‘Black Swan’ author calls bitcoin a ‘gimmick’ and a ‘game,’ says it resembles a Ponzi scheme

It’s well made but there’s absolutely no reason it should be linked to anything economic,” added Taleb, whose bestselling 2007 book examined highly improbable events and their potential to cause severe consequences.

Taleb had once held favorable views toward bitcoin, which was created in 2009 and is the world’s largest cryptocurrency by market value.

“Something that moves 5% a day, 20% in a month — up or down — cannot be a currency.

not willing to have capital appreciation, so much as wanting to have an alternative to the fiat currency issued by central banks: A currency without a government,” Taleb said.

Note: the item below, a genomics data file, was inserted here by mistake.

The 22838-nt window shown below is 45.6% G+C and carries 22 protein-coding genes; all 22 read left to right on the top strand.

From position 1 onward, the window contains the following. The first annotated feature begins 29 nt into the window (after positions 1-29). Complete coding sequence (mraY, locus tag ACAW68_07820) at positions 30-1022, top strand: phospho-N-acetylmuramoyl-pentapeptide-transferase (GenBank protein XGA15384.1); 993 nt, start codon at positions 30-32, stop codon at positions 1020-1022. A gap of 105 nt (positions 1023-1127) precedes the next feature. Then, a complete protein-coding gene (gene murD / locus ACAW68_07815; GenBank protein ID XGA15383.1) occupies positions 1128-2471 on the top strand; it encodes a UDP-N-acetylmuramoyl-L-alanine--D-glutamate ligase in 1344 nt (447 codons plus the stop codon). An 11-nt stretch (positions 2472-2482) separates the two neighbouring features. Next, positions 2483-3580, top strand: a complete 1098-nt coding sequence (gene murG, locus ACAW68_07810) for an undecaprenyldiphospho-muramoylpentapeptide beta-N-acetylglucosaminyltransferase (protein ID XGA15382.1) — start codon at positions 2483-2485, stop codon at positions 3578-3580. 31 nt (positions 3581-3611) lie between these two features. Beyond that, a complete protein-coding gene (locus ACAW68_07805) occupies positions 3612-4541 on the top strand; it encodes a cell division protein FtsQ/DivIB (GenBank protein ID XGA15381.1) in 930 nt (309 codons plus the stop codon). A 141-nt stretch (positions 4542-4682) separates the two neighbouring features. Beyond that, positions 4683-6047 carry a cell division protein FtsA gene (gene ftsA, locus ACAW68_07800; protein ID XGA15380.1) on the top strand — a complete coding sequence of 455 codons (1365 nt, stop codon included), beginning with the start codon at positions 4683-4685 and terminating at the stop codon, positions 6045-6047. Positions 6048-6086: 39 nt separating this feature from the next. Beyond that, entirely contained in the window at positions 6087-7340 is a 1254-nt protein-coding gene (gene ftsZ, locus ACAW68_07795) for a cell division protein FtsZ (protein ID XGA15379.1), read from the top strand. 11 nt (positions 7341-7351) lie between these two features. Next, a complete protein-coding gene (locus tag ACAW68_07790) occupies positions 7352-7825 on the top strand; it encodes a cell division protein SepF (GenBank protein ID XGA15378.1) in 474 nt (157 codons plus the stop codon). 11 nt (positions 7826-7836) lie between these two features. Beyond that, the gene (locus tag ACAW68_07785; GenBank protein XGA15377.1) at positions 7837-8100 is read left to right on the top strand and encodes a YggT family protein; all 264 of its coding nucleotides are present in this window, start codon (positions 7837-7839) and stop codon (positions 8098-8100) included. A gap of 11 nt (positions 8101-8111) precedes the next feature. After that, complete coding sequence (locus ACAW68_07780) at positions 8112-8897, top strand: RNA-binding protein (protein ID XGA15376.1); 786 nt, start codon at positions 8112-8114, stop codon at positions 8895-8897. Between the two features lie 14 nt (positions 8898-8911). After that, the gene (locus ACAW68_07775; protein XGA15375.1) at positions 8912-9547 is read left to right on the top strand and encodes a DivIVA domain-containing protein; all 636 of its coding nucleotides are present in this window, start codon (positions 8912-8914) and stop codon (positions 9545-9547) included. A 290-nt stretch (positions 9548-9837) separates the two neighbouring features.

Indeed, the price of bitcoin has soared higher in recent months — rising from under $11,000 per unit as recently as October to an all-time high of nearly $65,000 last week.

In keeping with its propensity for wild price swings, bitcoin has tumbled in the days since, ultimately breaking below $50,000 per token earlier Friday, a 23% drop in a little more than a week.

Taleb suggested bitcoin’s price is not what informs his now-critical view, saying “bitcoin could go to $1 million” and it wouldn’t change his argument.

Investors who are worried about inflation would be better off purchasing property than investing in bitcoin, Taleb said.

“But bitcoin, there’s no connection and, of course, the best strategy for investors is to own things that produce yields in the future.

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